Inflammatory Bowel Disease (IBD) can be challenging for employees diagnosed with the illness as they experience increased absenteeism, feelings of anxiousness, and negative career impact. Moreover, workplace relationships and a lack of understanding of the condition are anxiety-provoking. Utilising Maslow’s (1943) Needs Theory, this study evaluated the effect of IBD on the working lives of individuals diagnosed with the condition and the support they received. Employees from several organisations in a range of industries engaged with this qualitative study. Semi-structured interviews were conducted with seven individuals who had received an official diagnosis of IBD and worked in paid employment for at least a year. Insiderness developed a rapport with participants as one of the researchers has lived experience of IBD due to being diagnosed with the condition. We identified five themes: physiological needs regarding symptoms and workplace obligations; safety needs relating to job security through HR policy concerning frequent absences; social (belonging) needs related to disclosure, management and employee attitudes, including their powerful effect; and finally, self-actualisation through the effect IBD can have on an individual’s career. We recommend that employers upskill management knowledge to aid employee inclusion, development and retention.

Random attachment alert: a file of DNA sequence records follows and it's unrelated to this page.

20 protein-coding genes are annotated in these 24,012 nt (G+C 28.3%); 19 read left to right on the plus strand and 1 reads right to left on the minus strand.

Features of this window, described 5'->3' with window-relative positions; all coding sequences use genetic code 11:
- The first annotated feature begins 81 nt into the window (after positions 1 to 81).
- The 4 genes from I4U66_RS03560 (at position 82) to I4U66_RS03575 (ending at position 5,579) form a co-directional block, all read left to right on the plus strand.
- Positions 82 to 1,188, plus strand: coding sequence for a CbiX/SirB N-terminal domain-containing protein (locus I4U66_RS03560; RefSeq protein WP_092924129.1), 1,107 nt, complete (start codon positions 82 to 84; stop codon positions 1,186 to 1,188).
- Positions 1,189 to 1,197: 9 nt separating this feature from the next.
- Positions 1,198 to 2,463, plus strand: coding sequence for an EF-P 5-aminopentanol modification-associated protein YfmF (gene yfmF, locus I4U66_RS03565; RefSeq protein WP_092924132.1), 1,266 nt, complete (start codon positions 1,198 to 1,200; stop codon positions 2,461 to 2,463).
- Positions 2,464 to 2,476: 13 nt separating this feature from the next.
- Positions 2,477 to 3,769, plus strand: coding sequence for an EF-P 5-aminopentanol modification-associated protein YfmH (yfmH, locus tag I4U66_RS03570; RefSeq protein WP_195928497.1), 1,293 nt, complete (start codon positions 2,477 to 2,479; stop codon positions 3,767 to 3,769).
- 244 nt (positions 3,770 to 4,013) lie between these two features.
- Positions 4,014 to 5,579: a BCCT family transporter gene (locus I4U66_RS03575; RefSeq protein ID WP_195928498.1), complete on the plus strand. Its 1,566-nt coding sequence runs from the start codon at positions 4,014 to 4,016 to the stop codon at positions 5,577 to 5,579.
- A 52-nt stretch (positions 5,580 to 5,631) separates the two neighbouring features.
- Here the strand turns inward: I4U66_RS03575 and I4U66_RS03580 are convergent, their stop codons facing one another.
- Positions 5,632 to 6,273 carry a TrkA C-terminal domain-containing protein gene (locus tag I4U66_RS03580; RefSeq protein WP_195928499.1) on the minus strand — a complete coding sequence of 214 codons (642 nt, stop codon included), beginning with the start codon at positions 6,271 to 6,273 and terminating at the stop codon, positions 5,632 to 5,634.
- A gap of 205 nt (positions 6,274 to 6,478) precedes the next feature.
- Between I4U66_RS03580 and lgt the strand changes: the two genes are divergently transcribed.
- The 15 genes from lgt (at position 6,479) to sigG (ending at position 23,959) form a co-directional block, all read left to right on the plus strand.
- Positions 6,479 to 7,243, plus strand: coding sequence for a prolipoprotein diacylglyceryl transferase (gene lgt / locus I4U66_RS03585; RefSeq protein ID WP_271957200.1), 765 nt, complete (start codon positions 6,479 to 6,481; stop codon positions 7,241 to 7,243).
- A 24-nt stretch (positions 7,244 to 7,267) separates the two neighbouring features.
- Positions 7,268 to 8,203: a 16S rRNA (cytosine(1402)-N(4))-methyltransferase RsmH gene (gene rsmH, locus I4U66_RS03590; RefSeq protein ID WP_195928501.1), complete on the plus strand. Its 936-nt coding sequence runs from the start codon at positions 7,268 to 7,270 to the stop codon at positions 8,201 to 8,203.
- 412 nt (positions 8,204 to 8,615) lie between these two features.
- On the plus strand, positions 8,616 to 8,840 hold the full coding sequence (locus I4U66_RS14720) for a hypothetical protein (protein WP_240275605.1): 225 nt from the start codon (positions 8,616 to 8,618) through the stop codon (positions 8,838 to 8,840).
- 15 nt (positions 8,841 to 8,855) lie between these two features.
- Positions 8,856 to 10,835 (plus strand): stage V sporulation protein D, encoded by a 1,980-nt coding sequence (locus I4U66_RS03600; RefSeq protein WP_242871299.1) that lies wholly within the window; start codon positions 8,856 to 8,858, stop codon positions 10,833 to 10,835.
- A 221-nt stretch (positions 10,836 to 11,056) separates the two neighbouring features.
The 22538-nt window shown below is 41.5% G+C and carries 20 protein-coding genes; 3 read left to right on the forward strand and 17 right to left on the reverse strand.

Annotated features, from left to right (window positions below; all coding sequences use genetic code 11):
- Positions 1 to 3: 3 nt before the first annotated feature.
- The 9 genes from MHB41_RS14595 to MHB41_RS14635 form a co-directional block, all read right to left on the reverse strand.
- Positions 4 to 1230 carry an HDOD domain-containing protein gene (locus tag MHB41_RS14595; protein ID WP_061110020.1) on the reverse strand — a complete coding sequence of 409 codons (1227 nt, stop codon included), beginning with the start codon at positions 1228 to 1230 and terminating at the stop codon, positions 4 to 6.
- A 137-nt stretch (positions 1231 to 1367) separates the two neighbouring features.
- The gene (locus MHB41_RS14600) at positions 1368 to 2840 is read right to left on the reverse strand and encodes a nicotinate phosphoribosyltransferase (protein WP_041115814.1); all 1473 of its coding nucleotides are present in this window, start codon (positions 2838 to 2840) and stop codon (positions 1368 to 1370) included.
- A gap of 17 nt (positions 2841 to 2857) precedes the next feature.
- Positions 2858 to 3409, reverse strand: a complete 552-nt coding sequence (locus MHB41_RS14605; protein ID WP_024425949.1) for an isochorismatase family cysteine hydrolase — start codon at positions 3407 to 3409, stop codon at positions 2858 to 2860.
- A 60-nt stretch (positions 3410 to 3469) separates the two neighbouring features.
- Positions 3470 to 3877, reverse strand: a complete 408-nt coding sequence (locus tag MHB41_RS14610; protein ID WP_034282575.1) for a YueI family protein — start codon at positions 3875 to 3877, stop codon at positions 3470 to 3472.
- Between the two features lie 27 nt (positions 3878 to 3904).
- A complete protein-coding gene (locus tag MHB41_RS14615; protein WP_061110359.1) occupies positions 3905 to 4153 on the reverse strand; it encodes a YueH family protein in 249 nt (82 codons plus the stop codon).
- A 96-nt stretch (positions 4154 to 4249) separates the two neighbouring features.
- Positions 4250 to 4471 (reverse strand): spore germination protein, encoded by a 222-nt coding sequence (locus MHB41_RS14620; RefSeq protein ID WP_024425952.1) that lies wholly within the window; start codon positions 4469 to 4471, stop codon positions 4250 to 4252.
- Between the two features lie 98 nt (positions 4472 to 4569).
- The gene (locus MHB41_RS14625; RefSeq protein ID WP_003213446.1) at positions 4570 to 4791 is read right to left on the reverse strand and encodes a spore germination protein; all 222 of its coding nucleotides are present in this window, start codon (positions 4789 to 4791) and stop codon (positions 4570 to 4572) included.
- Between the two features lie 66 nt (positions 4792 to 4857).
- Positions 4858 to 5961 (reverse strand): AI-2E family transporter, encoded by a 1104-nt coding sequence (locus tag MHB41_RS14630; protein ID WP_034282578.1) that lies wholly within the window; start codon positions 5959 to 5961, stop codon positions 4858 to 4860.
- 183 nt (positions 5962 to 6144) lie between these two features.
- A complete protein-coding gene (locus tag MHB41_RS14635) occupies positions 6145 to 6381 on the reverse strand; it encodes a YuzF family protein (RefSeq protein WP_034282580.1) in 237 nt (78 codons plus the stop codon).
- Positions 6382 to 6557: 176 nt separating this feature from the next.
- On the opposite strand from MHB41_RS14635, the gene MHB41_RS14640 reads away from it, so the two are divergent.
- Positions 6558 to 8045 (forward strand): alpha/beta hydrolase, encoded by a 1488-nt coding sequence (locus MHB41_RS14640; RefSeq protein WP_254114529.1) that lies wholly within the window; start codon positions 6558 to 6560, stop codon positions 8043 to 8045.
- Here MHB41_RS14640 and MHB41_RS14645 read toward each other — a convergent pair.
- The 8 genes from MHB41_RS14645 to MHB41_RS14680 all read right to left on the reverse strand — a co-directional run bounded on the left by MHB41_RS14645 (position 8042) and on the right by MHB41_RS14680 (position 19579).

Inflammatory Bowel Disease, Maslow, disclosure, HR and workplace, qualitative, lived experience, disability, interviews, qualitative content analysis
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Recommended APA Citation
Vaughan, H., & Jolliffe, P. A. (2023). ‘Why it’s important to talk about our toilet needs in the workplace’ – Using Maslow’s Needs Theory to Shine a Light on Workers Living with IBD in the Workplace. The Qualitative Report, 28(3), 929-959. https://doi.org/10.46743/2160-3715/2023.5102